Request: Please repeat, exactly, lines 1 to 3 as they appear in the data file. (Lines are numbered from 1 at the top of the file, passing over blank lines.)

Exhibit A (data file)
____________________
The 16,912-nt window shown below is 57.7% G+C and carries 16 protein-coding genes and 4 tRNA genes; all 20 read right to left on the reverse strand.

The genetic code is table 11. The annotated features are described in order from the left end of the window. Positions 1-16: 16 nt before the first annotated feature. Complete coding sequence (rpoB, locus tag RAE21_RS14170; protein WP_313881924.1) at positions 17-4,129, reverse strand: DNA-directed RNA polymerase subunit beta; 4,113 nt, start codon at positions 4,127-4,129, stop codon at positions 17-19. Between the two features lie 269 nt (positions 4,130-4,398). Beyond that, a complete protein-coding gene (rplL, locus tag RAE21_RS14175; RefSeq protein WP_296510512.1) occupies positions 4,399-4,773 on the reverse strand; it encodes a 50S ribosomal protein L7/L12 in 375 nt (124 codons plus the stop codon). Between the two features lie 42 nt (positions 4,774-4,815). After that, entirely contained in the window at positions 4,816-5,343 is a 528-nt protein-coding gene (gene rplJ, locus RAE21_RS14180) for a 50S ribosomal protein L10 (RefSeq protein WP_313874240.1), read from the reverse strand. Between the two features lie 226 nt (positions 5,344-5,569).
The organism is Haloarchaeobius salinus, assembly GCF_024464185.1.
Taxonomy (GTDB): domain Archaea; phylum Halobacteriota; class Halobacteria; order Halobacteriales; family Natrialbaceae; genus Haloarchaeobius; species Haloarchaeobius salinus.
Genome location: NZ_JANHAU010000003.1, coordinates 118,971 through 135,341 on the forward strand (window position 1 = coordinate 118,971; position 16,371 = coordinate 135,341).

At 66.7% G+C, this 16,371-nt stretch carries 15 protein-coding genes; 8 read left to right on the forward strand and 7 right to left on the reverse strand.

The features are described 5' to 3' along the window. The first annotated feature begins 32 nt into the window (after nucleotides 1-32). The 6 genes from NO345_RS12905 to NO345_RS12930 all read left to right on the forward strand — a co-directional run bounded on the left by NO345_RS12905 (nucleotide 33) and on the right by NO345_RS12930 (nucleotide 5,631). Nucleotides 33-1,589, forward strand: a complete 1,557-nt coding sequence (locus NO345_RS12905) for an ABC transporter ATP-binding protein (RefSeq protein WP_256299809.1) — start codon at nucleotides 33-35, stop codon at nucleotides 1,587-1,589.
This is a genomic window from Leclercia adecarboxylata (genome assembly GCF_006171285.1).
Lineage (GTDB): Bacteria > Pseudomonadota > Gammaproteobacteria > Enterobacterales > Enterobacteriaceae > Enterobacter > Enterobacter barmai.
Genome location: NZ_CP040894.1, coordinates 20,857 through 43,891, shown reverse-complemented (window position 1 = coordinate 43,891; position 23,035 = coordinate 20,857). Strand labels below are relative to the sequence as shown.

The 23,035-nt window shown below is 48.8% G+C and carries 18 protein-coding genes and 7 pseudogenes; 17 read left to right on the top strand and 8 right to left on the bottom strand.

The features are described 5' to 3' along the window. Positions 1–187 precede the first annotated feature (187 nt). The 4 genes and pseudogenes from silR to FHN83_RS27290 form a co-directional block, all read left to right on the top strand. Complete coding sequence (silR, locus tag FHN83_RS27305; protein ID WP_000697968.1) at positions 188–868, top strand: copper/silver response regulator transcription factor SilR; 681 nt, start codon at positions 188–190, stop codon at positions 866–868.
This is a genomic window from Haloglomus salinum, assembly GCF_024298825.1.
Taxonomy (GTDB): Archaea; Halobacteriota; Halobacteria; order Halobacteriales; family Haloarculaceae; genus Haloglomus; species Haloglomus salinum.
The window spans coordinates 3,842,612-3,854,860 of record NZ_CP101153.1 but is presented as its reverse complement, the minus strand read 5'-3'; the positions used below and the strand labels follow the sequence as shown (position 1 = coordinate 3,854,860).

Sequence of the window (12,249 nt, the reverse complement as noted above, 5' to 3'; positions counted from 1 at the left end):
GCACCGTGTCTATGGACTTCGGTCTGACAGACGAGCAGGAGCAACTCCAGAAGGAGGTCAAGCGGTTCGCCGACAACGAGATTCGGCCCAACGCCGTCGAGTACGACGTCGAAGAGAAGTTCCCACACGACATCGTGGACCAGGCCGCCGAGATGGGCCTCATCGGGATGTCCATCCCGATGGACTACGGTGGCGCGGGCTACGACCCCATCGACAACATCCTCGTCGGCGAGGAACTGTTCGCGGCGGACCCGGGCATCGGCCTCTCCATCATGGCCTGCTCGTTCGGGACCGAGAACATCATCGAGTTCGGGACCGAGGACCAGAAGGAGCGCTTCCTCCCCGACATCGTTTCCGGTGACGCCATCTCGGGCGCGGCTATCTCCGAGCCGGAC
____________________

The 16,912-nt window shown below is 57.7% G+C and carries 16 protein-coding genes and 4 tRNA genes; all 20 read right to left on the reverse strand.

The genetic code is table 11. The annotated features are described in order from the left end of the window. Positions 1-16: 16 nt before the first annotated feature. Complete coding sequence (rpoB, locus tag RAE21_RS14170; protein WP_313881924.1) at positions 17-4,129, reverse strand: DNA-directed RNA polymerase subunit beta; 4,113 nt, start codon at positions 4,127-4,129, stop codon at positions 17-19. Between the two features lie 269 nt (positions 4,130-4,398). Beyond that, a complete protein-coding gene (rplL, locus tag RAE21_RS14175; RefSeq protein WP_296510512.1) occupies positions 4,399-4,773 on the reverse strand; it encodes a 50S ribosomal protein L7/L12 in 375 nt (124 codons plus the stop codon). Between the two features lie 42 nt (positions 4,774-4,815). After that, entirely contained in the window at positions 4,816-5,343 is a 528-nt protein-coding gene (gene rplJ, locus RAE21_RS14180) for a 50S ribosomal protein L10 (RefSeq protein WP_313874240.1), read from the reverse strand. Between the two features lie 226 nt (positions 5,344-5,569).
The organism is Haloarchaeobius salinus, assembly GCF_024464185.1.